Letter to prisoner of war John Valentine from his wife Ursula

EValentineUMValentineJRM440213-0002.jpg
EValentineUMValentineJRM440213-0001.jpg

Title

Letter to prisoner of war John Valentine from his wife Ursula

Description

Reports on recent activities including daughter's dancing class, clinic and visit to and news of neighbours. Continues with domestic matters and worries over when mortgage payments will start. Reports arrival of three of his postcards from October and November and comments on contents. Concludes with news of gardening and other domestic issues.

Date

1944-02-13

Temporal Coverage

Language

Format

Two-page typewritten letter

Publisher

IBCC Digital Archive

Rights

This content is available under a CC BY-NC 4.0 International license (Creative Commons Attribution-NonCommercial 4.0). It has been published ‘as is’ and may contain inaccuracies or culturally inappropriate references that do not necessarily reflect the official policy or position of the University of Lincoln or the International Bomber Command Centre. For more information, visit https://creativecommons.org/licenses/by-nc/4.0/ and https://ibccdigitalarchive.lincoln.ac.uk/omeka/legal.

Contributor

Identifier

EValentineUMValentineJRM440213

Transcription

Start of transcription
To W/O J.R.M. Valentine,
British P/W No. 450,
Stalag Luft III Lager A
Germany
[stamp GEPRUFT 25]
From Mrs. J.R.M. Valentine,
Felmersham, Bottrell’s Lane,
Chalfont St. Giles, Bucks
Sunday February 13th, 1944
[inserted] 13/5 [/inserted]
My darling Johnnie,
Tomorrow is St. Valentine’s Day, how well I remember the 14th February two years ago when you gave me my lovely gold wing, and I couldn’t remember what there was special about that particular date that you should give it to me then! No Valentines this year, I’m afraid, but perhaps next year they will return like other good things.
Frances and I haven’t done anything very special this week. Tuesday was the dancing class, when Frances was smitten with a fit of shyness, a very rare thing in her, and wasted quite ten minutes of the class in clinging to me. However, she got over it and enjoyed herself as much as ever. Did I tell you that the class is going to present “Snow White” at the end of the summer term and Frances is to be a rabbit? All those in the youngest class are to be small animals of various kinds, and Frances’s great moment comes when she and another rabbit come upstage and comfort Snow White who is crying. She did this with great compassion last week. I get a great kick out of listening to her conducting dancing classes with her toys at home “Now then, children, spread out, point your toes” and so on.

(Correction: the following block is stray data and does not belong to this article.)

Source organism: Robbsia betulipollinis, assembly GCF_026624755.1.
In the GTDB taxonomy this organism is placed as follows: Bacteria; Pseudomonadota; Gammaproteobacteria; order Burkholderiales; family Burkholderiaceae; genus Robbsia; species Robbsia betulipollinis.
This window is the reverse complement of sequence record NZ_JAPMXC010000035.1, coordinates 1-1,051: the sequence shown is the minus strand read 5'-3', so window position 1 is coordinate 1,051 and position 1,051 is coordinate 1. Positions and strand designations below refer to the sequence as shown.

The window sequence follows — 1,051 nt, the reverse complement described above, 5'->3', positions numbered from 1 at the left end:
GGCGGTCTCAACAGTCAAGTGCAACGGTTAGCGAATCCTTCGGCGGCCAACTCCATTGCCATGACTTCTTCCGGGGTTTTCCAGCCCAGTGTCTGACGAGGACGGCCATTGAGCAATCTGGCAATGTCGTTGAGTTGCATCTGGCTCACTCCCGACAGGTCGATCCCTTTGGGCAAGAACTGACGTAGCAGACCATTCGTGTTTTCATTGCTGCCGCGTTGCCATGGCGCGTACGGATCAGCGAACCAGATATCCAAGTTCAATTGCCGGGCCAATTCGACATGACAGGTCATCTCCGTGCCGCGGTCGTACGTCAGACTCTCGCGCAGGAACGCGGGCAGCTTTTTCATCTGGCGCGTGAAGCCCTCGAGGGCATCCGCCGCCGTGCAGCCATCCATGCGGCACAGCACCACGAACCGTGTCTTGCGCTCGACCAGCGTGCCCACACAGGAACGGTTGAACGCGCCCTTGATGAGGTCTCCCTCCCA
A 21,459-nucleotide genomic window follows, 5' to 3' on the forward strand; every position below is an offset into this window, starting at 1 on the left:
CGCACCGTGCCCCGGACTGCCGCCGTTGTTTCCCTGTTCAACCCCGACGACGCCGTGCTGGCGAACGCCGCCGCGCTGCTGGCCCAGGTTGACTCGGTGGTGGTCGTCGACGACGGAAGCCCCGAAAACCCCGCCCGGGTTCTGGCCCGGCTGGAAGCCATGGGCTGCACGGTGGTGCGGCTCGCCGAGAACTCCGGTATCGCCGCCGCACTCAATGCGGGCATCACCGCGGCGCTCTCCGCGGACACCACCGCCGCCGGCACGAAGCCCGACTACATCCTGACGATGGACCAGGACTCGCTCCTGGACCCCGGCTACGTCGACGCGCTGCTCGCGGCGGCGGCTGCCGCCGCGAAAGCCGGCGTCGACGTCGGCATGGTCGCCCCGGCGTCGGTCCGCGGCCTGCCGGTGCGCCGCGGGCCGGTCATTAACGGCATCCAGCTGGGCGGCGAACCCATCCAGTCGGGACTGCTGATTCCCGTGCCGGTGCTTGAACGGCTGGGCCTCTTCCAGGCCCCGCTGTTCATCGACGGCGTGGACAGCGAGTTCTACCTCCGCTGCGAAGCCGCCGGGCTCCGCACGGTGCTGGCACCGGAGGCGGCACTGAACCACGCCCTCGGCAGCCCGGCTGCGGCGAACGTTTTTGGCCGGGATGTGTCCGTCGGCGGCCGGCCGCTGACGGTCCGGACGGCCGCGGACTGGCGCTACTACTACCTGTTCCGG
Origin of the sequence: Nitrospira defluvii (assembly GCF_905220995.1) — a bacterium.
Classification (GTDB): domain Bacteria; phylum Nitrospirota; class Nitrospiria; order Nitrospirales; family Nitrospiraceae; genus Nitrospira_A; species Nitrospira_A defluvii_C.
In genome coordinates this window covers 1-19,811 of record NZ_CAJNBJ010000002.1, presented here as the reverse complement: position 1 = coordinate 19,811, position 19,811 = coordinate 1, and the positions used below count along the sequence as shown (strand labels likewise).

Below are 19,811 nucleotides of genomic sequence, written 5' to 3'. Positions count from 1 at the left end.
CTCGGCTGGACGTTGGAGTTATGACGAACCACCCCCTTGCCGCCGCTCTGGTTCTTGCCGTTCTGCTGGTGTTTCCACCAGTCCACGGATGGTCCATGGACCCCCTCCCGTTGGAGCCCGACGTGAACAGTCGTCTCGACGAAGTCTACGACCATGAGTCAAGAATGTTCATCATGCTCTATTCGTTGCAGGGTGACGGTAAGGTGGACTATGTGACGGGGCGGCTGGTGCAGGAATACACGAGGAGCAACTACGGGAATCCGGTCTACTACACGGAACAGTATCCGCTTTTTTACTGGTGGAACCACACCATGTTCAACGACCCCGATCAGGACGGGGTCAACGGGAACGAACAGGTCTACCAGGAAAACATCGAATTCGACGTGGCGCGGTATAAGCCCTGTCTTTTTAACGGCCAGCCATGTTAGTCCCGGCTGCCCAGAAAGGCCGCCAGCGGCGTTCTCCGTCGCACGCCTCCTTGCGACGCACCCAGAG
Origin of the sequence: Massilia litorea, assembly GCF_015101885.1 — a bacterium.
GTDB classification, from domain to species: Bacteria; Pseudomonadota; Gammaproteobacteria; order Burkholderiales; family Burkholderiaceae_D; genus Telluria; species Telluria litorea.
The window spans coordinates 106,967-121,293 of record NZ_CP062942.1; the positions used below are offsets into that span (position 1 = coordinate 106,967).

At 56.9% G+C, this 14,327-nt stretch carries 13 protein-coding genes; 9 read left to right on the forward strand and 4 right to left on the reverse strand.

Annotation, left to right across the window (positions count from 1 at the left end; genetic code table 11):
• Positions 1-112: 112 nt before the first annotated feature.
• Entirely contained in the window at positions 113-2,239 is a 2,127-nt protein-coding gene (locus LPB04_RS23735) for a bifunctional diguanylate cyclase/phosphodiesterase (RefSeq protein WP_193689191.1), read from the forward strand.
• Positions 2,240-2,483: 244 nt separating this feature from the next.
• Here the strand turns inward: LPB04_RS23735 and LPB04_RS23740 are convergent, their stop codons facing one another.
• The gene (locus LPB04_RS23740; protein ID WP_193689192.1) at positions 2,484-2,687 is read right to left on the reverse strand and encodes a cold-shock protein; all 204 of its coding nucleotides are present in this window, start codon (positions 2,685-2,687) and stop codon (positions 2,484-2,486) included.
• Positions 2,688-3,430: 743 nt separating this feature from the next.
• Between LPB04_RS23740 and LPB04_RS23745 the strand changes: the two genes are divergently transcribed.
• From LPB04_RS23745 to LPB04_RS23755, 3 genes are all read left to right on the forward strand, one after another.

On Thursday I took Frances to the Clinic to fetch her orange juice and have her looked over by the doctor. She is as full of beans as ever but has gone off her food, sometimes she barely eats enough to keep a sparrow alive. The doctor could find nothing much wrong with her, except, to my horror, a small rupture by her tummy button, so she strapped her up with Elastoplast and I have to take her again in a month’s time. Apparently it is nothing serious, and I cannot imagine how she got such a thing. It would not have any effect on her general health, and I am hoping her appetite will pick up when the spring weather comes along. It’s no good forcing her to eat – but it makes cooking even less worth while than before. How I wish you would come home so that I could have someone really to cook for!
After the dancing class on Tuesday we went back to tea with Gwen Milliner at St. Peter’s, and Frances had a lot of fun playing with Pemma’s toys. They own a small house, not so nice as ours I think, her husband is in partnership with his father as estate agents at St. Peter’s. They are a nice couple, thought I have only seen Tony once so can’t really judge him. He’s in the army now, and while she was trailing round with him they let their house. When her second baby was coming and she wanted to go back into it but the tenants simply would not move out and at last they compromised by having two rooms each, which is pretty hard luck in one’s own house, isn’t it? Incidentally, the Horswell’s have now sold their house, and expect to move out by the end of March. The purchaser is a gent by the name of Brown, an elderly bloke who is going to live there with his valet! I shall be sorry when the Horswell’s go, they have been very friendly and helpful. Let’s hope the newcomer will be the same. I should think, at any rate, that he will have a few vices as a neighbour, even if few virtues. The Horswells want to get a real farm, I told you that was his hobby, didn’t I? They hope to be somewhere in the neighbourhood, they have lived here to 20 years. It seems mad to me to have sold their house without having bought another, I suppose they will live in a hotel until the right one turns up.